What Is IBS?
Irritable bowel syndrome (IBS) — also known as irritable bowel disease (IBD), spastic colitis and nervous colon — is a chronic condition that affects the large intestine. It is characterized by abdominal pain, bloating, irregular bowel habits, and alternating diarrhea and constipation.
Though symptoms can be debilitating, IBS does not typically cause long-term consequences, such as colorectal cancer.
IBS is a group of gastrointestinal (GI) symptoms that occur together. Typically, these symptoms last for at least three days each month, for at least three months. These symptoms do not cause damage to the digestive tract.
IBS is considered a functional GI disorder. A functional GI disorder is related to the gut-brain interaction, meaning that there may be problems with how the brain and the gut interact. Because of these changes, the gut can become more sensitive and change how the musculature in the gut contracts. This can lead to constipation or diarrhea — or both.
There are three types of IBS:
- IBS with constipation (IBS-C): This type is characterized by stools that are hard and lumpy
- IBS with diarrhea (IBS-D): This type is characterized by stools that are loose or watery
- IBS with mixed bowel habits (IBS-M): This type is characterized by bowel habits that are a combination of both constipation and diarrhea
Symptoms of IBS
Symptoms of IBS vary depending on the type of IBS that is experienced. The most common symptoms associated with IBS include:
- Abdominal pain and bloating that is relieved or partially removed by passing a stool
- Excess gas
- Diarrhea or constipation — or alternating bouts of diarrhea and constipation
- Mucus in the stool
Symptoms of IBS can wax and wane over time. Symptoms can go away for a period, then return. Some people, unfortunately, have continuous symptoms.
Causes of IBS
The cause of IBS is not known. There are several possible factors that may play a part in the development of IBS:
- Abnormal contractions of the intestines. The muscles that line the intestines contract to push food through the digestive tract. When these contractions are too strong or last longer than normal, gas, bloating and diarrhea may develop. When these contractions are too weak, hard stools develop, causing diarrhea.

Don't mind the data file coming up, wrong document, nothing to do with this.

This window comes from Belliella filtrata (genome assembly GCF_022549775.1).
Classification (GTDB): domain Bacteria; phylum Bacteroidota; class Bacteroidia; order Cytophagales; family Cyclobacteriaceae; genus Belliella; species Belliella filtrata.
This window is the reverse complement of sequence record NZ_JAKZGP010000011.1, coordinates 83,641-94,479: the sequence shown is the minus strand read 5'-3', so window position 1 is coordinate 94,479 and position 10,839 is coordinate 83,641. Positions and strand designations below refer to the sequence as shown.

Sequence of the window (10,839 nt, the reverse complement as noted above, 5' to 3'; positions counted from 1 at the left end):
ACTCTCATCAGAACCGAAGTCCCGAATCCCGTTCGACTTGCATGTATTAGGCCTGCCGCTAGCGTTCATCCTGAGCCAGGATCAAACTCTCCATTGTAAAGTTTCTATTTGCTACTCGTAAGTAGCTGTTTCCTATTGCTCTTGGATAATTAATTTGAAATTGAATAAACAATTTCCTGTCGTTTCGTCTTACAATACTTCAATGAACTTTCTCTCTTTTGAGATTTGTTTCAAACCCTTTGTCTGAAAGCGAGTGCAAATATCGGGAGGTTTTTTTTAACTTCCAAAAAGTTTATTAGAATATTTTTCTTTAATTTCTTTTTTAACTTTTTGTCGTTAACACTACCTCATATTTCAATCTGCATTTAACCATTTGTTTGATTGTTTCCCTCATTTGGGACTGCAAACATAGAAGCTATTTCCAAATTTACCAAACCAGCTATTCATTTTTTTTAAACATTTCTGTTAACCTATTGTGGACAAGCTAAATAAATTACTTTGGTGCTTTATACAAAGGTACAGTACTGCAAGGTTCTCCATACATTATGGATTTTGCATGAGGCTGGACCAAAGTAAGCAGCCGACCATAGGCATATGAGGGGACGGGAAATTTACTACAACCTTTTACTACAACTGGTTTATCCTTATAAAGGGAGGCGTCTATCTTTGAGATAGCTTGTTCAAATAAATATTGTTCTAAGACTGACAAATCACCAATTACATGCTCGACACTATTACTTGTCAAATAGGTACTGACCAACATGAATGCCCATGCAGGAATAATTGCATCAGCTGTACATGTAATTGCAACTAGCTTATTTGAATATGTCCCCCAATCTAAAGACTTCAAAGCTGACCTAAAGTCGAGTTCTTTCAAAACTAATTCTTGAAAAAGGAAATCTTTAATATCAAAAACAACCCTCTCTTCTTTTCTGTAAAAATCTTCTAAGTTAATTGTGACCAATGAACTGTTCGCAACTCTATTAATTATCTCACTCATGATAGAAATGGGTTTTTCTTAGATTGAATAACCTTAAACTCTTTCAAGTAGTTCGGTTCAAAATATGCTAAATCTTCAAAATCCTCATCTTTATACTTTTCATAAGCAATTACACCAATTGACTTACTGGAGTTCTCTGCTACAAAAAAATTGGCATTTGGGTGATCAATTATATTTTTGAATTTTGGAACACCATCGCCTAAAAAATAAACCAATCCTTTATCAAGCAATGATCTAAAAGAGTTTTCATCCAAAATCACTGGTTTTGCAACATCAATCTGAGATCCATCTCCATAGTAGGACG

- The nervous system may play a part. If there are abnormalities with the nerves in the GI tract, increased discomfort may be experienced when the abdomen stretches from stool and gas. If the signals between the brain and the GI system are poorly coordinated, pain, constipation and diarrhea can develop.
- Inflammation of the intestines can lead to IBS.
- IBS may develop after a severe infection, such as gastroenteritis. In addition, IBS may be associated with bacterial overgrowth in the intestines.
- It is theorized that people with IBS may have differences in their microflora than people without IBS.
Research also indicates that those who have experienced an emotional trauma have a higher likelihood of developing IBS.
Hormonal changes can worsen IBS. This can be problematic for women, as symptoms can worsen during menstruation or pregnancy.
Treatment of IBS
There is no single treatment that will treat IBS — treatment is aimed at symptom improvement and management of symptoms. IBS is incurable but can be managed.
Dietary changes can prove helpful:
- Avoid sorbitol. Sorbitol is a sugar alcohol found in various foods such as gum, diet foods and sugar-free candy. Sorbitol is known to cause diarrhea.
- Eat oatmeal, which may reduce gas and bloating.
- Eat at consistent mealtimes and eat slowly.
- Avoid sugary beverages and limit alcohol.
- Limit caffeinated tea and coffee to 3 cups per day.
- Drink adequate water each day — for example, 8 cups per day.
- Eat high-fiber foods.
In addition, your health care provider may recommend that you eliminate certain foods from your diet. Foods that are known to cause gas, such as broccoli, cabbage and cauliflower, may all worsen symptoms.
Gluten may be problematic for those who are intolerant. A low FODMAP — fermentable oligo-, di-, and monosaccharides and polyols — diet may be helpful for individuals who are sensitive to certain carbohydrates.
Stress reduction techniques can also be helpful:
- Regular exercise
- Yoga and tai chi
- Therapy, such as cognitive behavioral therapy (CBT)
Medications may also be prescribed:
- Fiber supplements, such as psyllium (Metamucil)
- Laxatives, such as polyethylene glycol (Miralax), may be prescribed for those with IBS-C
- Anti-diarrheal medications, such as loperamide (Imodium), can reduce diarrhea. These are purchased over the counter. Bile acid binders can also reduce diarrhea; examples include cholestyramine (Prevalite), colestipol (Colestid) and colesevelam (Welchol).
- Anticholinergic medications, such as dicyclomine (Bentyl), improve bowel spasms. Though considered safe, they can cause constipation, dry mouth and blurry vision.
- Antidepressants can improve depression symptoms — especially helpful if depression is worsening GI symptoms. SSRI antidepressants include fluoxetine (Prozac, Sarafem) and paroxetine (Paxil). Tricyclic antidepressants may also reduce pain associated with IBS; examples include (Tofranil), desipramine (Norpramine) or nortriptyline (Pamelor).